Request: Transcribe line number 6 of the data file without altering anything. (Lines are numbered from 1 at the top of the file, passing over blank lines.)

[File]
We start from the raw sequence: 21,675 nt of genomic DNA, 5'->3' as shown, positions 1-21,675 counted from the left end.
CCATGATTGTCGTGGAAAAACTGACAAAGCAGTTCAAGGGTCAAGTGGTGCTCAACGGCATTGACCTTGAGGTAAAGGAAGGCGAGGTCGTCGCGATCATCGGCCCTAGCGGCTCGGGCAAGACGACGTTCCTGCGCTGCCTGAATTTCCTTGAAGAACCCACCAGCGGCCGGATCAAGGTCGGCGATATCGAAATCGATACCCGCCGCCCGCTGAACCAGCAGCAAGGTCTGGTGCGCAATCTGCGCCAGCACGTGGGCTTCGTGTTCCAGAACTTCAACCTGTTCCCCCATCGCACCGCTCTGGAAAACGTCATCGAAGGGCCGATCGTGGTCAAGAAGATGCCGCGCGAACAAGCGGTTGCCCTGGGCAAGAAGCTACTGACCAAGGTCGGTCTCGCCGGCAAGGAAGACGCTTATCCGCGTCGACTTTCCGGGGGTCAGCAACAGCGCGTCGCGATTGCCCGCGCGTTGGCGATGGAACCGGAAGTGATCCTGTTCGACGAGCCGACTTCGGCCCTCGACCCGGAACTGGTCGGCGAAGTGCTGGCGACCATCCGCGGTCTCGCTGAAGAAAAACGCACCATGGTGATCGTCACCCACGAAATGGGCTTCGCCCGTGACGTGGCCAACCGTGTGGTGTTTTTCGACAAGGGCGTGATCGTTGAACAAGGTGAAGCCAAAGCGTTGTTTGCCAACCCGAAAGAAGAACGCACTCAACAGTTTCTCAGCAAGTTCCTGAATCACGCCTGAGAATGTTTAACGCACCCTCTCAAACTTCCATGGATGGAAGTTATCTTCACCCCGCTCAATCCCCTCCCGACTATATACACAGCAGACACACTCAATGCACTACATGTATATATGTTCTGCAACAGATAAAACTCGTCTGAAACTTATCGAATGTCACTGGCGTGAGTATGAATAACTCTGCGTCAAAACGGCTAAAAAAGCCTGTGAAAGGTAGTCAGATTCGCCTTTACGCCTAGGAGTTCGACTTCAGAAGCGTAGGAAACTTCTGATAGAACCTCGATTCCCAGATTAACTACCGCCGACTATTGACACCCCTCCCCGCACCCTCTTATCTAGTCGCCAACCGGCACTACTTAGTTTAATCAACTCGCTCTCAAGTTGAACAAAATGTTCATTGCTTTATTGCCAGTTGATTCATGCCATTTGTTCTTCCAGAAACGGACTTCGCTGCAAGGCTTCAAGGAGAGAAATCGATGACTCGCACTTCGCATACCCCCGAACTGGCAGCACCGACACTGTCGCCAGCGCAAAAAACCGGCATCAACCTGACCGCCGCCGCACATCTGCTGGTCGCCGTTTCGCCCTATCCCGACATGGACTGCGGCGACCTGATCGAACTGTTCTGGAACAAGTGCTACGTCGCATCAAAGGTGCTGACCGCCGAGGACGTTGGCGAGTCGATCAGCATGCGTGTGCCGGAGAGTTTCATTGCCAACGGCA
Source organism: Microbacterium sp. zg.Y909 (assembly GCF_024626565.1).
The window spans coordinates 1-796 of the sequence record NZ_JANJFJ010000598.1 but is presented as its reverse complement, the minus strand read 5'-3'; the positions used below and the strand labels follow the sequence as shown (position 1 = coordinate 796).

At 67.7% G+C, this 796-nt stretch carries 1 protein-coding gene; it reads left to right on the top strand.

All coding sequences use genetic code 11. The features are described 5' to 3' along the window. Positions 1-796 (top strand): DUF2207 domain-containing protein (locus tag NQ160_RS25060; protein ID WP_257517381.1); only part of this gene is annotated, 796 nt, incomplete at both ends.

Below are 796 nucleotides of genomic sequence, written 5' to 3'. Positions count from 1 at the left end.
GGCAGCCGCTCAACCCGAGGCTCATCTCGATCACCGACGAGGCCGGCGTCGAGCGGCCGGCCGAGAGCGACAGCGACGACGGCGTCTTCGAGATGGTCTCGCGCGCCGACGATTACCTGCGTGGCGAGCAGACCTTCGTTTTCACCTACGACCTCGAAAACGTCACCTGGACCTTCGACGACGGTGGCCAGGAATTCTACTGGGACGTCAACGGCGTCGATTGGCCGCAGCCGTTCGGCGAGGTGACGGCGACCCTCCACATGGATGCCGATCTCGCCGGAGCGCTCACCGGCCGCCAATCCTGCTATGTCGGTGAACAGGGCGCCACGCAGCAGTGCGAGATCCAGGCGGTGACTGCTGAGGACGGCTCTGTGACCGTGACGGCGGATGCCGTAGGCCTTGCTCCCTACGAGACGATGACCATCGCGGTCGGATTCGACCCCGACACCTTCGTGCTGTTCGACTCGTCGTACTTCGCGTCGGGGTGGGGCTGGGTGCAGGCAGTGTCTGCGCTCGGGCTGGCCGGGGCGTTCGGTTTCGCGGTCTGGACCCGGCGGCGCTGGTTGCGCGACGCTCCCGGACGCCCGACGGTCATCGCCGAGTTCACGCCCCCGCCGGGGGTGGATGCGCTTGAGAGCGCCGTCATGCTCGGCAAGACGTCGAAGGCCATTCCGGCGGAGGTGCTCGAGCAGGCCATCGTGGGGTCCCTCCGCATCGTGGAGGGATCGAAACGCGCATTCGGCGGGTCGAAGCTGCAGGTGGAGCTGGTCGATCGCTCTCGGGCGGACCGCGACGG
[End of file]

All coding sequences use genetic code 11. The features are described 5' to 3' along the window. Positions 1-796 (top strand): DUF2207 domain-containing protein (locus tag NQ160_RS25060; protein ID WP_257517381.1); only part of this gene is annotated, 796 nt, incomplete at both ends.